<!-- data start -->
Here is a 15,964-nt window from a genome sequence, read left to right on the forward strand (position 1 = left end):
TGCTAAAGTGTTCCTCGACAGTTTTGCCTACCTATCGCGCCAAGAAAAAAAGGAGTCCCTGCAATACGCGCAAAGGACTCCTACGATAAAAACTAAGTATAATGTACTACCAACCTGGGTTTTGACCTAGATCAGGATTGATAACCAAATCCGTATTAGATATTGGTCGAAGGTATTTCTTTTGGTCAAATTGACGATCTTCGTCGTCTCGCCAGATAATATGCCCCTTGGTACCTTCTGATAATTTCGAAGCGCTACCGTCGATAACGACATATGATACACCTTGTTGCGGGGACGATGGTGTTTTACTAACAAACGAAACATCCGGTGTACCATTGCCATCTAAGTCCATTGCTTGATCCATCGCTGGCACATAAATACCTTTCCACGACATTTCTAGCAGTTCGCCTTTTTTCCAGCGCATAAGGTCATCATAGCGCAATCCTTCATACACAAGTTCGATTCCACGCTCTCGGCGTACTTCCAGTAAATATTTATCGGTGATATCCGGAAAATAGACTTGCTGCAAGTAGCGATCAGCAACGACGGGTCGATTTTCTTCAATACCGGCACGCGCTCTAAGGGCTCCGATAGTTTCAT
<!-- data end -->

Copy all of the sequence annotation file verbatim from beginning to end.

Here is a 15,964-nt window from a genome sequence, read left to right on the forward strand (position 1 = left end):
TGCTAAAGTGTTCCTCGACAGTTTTGCCTACCTATCGCGCCAAGAAAAAAAGGAGTCCCTGCAATACGCGCAAAGGACTCCTACGATAAAAACTAAGTATAATGTACTACCAACCTGGGTTTTGACCTAGATCAGGATTGATAACCAAATCCGTATTAGATATTGGTCGAAGGTATTTCTTTTGGTCAAATTGACGATCTTCGTCGTCTCGCCAGATAATATGCCCCTTGGTACCTTCTGATAATTTCGAAGCGCTACCGTCGATAACGACATATGATACACCTTGTTGCGGGGACGATGGTGTTTTACTAACAAACGAAACATCCGGTGTACCATTGCCATCTAAGTCCATTGCTTGATCCATCGCTGGCACATAAATACCTTTCCACGACATTTCTAGCAGTTCGCCTTTTTTCCAGCGCATAAGGTCATCATAGCGCAATCCTTCATACACAAGTTCGATTCCACGCTCTCGGCGTACTTCCAGTAAATATTTATCGGTGATATCCGGAAAATAGACTTGCTGCAAGTAGCGATCAGCAACGACGGGTCGATTTTCTTCAATACCGGCACGCGCTCTAAGGGCTCCGATAGTTTCAT